Corporate Korea far behind in big data gold rush

By Kim Young-won

Korean commerce chamber urges deregulations to help big data industry

  • Published : Jul 14, 2014 - 20:58
  • Updated : Jul 14, 2014 - 20:58
Corporate Korea is lagging behind in using big data in day-to-day business, according to a recent survey compiled by The Korea Chamber of Commerce and Industry.

The organization said Monday that among the 500 Korean firms participating in the survey, only 7.5 percent said they used big data in their business activities, while 81.6 percent responded that they do not use it at all. 

The most frequent use of big data is for marketing. Of companies that used big data, 47 percent used it for this purpose, followed by management and administration with 37 percent, and customer services with 36.6 percent.

The lack of expertise in data analysis and experience, along with an insufficient budget were two of the biggest challenges for Korean corporations to start data mining in earnest.
An employee walks past rows of racks being built and prepared for use in IBM’s Softlayer data center in Dallas, Texas, in January. (Bloomberg)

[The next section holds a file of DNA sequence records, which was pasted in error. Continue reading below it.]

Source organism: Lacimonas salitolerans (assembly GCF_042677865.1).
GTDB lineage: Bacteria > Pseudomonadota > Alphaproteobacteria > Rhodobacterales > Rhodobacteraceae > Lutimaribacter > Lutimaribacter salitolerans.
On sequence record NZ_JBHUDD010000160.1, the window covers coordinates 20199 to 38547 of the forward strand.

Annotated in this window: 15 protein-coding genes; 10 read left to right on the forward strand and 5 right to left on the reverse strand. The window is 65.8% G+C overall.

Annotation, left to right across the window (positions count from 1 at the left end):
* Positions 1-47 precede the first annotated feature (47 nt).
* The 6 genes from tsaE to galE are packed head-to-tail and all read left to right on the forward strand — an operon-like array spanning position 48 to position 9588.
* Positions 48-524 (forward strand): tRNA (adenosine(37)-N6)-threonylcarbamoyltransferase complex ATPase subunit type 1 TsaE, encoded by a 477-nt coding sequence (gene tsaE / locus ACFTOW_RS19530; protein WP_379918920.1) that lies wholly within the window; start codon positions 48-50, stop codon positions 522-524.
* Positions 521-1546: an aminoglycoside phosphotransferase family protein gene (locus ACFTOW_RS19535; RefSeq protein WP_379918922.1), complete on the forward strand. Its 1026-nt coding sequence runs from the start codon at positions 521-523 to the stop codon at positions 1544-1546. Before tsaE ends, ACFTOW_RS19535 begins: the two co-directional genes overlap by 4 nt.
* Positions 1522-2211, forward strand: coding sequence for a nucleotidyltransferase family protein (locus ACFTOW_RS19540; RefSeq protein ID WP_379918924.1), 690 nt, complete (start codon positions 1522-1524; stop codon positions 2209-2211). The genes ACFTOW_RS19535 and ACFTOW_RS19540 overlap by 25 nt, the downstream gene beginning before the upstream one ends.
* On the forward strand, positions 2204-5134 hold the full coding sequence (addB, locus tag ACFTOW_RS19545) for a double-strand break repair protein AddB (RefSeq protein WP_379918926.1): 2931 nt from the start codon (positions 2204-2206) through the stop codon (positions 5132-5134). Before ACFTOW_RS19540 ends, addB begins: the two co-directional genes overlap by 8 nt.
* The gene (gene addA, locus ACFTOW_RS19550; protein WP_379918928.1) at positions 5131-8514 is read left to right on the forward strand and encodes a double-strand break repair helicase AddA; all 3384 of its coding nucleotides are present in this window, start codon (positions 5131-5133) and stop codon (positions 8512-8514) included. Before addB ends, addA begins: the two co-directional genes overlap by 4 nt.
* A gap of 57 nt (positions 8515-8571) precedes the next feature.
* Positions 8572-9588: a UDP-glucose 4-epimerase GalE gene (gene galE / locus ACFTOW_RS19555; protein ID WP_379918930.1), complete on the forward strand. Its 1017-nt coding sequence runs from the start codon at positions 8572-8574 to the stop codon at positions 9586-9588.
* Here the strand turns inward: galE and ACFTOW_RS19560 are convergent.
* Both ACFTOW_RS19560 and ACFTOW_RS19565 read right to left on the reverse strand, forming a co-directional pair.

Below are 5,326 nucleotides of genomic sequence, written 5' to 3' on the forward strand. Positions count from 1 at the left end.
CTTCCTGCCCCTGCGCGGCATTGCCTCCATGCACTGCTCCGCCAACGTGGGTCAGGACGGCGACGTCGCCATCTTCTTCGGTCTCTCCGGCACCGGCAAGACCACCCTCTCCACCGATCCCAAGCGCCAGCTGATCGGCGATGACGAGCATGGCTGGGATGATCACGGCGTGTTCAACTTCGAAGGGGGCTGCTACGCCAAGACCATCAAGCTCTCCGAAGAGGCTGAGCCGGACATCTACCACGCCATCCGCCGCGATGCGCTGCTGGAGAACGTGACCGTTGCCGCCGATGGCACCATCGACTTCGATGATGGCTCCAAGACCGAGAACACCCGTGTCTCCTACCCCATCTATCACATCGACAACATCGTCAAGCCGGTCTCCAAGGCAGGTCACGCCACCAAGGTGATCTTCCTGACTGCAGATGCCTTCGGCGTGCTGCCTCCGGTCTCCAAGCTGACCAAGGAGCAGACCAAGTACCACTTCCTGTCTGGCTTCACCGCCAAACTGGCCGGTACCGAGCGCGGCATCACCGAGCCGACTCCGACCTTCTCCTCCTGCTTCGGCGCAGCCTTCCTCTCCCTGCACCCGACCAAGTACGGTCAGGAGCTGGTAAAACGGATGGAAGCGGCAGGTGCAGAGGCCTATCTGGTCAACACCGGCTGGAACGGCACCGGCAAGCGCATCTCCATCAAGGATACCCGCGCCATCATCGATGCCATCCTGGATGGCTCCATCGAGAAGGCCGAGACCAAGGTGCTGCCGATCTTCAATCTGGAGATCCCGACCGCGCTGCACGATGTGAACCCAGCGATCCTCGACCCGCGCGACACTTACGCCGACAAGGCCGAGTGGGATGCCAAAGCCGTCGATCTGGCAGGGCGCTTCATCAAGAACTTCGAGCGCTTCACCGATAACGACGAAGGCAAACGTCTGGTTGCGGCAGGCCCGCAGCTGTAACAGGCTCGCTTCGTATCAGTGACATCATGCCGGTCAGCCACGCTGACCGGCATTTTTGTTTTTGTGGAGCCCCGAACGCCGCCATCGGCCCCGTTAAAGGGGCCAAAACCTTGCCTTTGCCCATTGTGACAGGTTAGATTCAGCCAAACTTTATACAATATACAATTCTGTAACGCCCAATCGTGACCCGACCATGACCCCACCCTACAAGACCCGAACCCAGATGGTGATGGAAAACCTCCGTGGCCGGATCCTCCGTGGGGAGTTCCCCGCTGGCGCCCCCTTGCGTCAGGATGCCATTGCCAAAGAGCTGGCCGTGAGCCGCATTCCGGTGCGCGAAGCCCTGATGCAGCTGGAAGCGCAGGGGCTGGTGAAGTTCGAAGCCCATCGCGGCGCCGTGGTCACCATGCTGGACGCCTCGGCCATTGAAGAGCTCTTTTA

They also pointed to concerns over security and safety, and unfamiliarity with IT technology as other reasons that barred them from fully capitalizing on big data.

“The domestic big data market could be dominated by foreign big data solutions if no swift action is taken,” an official from the KCCI said.

The commerce chamber estimated that the capability of Korea in the big data sector is up to 4 years behind that of advanced nations.

“A series of recent information leaks have led to the suspension of projects to implement big data systems,” said an official from a big data consulting firm, adding, “big data should not be equated with data leaks.”

Some industry observers claimed that excessive regulations could hamper the growth of the big data industry, saying reviews of the rules are necessary.

The commerce chamber recommended five initiatives to grow the domestic big data market, including promoting small and medium enterprises, nurturing big data experts, and deregulating the industry.

Big data indicates a large pool of information including visual, text and numeric data collected through sensors, mobile devices or other means.

A vast amount of data being collected on the Web are being utilized in many different ways, for example, the translation engine for various languages run by Internet giant Google, and the analytical system to track fashion trends operated by Zara, a Spanish apparel company.

By Kim Young-won (